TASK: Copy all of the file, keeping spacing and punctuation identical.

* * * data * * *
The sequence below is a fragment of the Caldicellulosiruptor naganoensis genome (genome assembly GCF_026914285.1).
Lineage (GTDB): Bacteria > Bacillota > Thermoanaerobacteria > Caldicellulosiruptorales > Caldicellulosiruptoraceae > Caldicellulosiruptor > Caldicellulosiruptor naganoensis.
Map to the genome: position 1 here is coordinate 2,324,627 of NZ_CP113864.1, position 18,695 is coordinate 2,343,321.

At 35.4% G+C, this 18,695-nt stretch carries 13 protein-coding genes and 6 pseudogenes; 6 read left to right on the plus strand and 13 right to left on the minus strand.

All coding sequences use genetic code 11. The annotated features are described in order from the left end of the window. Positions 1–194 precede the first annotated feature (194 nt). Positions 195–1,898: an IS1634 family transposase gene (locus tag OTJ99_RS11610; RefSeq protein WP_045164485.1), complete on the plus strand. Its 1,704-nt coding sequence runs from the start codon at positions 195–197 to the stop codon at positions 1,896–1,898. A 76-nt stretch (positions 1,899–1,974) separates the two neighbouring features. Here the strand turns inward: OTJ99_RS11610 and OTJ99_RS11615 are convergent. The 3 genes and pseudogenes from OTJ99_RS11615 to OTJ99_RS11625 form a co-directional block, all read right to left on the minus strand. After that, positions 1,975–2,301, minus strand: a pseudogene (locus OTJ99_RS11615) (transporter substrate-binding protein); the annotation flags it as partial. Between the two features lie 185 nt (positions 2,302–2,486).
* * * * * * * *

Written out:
The sequence below is a fragment of the Caldicellulosiruptor naganoensis genome (genome assembly GCF_026914285.1).
Lineage (GTDB): Bacteria > Bacillota > Thermoanaerobacteria > Caldicellulosiruptorales > Caldicellulosiruptoraceae > Caldicellulosiruptor > Caldicellulosiruptor naganoensis.
Map to the genome: position 1 here is coordinate 2,324,627 of NZ_CP113864.1, position 18,695 is coordinate 2,343,321.

At 35.4% G+C, this 18,695-nt stretch carries 13 protein-coding genes and 6 pseudogenes; 6 read left to right on the plus strand and 13 right to left on the minus strand.

All coding sequences use genetic code 11. The annotated features are described in order from the left end of the window. Positions 1–194 precede the first annotated feature (194 nt). Positions 195–1,898: an IS1634 family transposase gene (locus tag OTJ99_RS11610; RefSeq protein WP_045164485.1), complete on the plus strand. Its 1,704-nt coding sequence runs from the start codon at positions 195–197 to the stop codon at positions 1,896–1,898. A 76-nt stretch (positions 1,899–1,974) separates the two neighbouring features. Here the strand turns inward: OTJ99_RS11610 and OTJ99_RS11615 are convergent. The 3 genes and pseudogenes from OTJ99_RS11615 to OTJ99_RS11625 form a co-directional block, all read right to left on the minus strand. After that, positions 1,975–2,301, minus strand: a pseudogene (locus OTJ99_RS11615) (transporter substrate-binding protein); the annotation flags it as partial. Between the two features lie 185 nt (positions 2,302–2,486).